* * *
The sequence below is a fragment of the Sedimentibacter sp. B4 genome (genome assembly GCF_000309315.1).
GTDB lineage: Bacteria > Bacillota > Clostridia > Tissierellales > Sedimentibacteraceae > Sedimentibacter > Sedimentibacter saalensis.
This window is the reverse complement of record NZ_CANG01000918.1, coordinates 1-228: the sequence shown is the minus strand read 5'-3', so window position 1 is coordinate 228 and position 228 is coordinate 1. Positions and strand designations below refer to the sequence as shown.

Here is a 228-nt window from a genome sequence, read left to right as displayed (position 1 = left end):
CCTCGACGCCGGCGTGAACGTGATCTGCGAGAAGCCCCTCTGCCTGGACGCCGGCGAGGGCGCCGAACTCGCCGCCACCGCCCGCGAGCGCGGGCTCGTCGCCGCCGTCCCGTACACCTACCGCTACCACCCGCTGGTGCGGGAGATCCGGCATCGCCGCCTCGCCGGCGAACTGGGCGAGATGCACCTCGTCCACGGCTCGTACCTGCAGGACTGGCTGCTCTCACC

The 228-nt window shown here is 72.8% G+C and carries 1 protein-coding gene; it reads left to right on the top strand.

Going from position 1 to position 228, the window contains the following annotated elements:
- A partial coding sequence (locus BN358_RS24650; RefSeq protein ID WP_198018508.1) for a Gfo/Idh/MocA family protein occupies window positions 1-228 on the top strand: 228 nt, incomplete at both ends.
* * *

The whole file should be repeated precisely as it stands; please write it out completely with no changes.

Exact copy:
The sequence below is a fragment of the Sedimentibacter sp. B4 genome (genome assembly GCF_000309315.1).
GTDB lineage: Bacteria > Bacillota > Clostridia > Tissierellales > Sedimentibacteraceae > Sedimentibacter > Sedimentibacter saalensis.
This window is the reverse complement of record NZ_CANG01000918.1, coordinates 1-228: the sequence shown is the minus strand read 5'-3', so window position 1 is coordinate 228 and position 228 is coordinate 1. Positions and strand designations below refer to the sequence as shown.

Here is a 228-nt window from a genome sequence, read left to right as displayed (position 1 = left end):
CCTCGACGCCGGCGTGAACGTGATCTGCGAGAAGCCCCTCTGCCTGGACGCCGGCGAGGGCGCCGAACTCGCCGCCACCGCCCGCGAGCGCGGGCTCGTCGCCGCCGTCCCGTACACCTACCGCTACCACCCGCTGGTGCGGGAGATCCGGCATCGCCGCCTCGCCGGCGAACTGGGCGAGATGCACCTCGTCCACGGCTCGTACCTGCAGGACTGGCTGCTCTCACC

The 228-nt window shown here is 72.8% G+C and carries 1 protein-coding gene; it reads left to right on the top strand.

Going from position 1 to position 228, the window contains the following annotated elements:
- A partial coding sequence (locus BN358_RS24650; RefSeq protein ID WP_198018508.1) for a Gfo/Idh/MocA family protein occupies window positions 1-228 on the top strand: 228 nt, incomplete at both ends.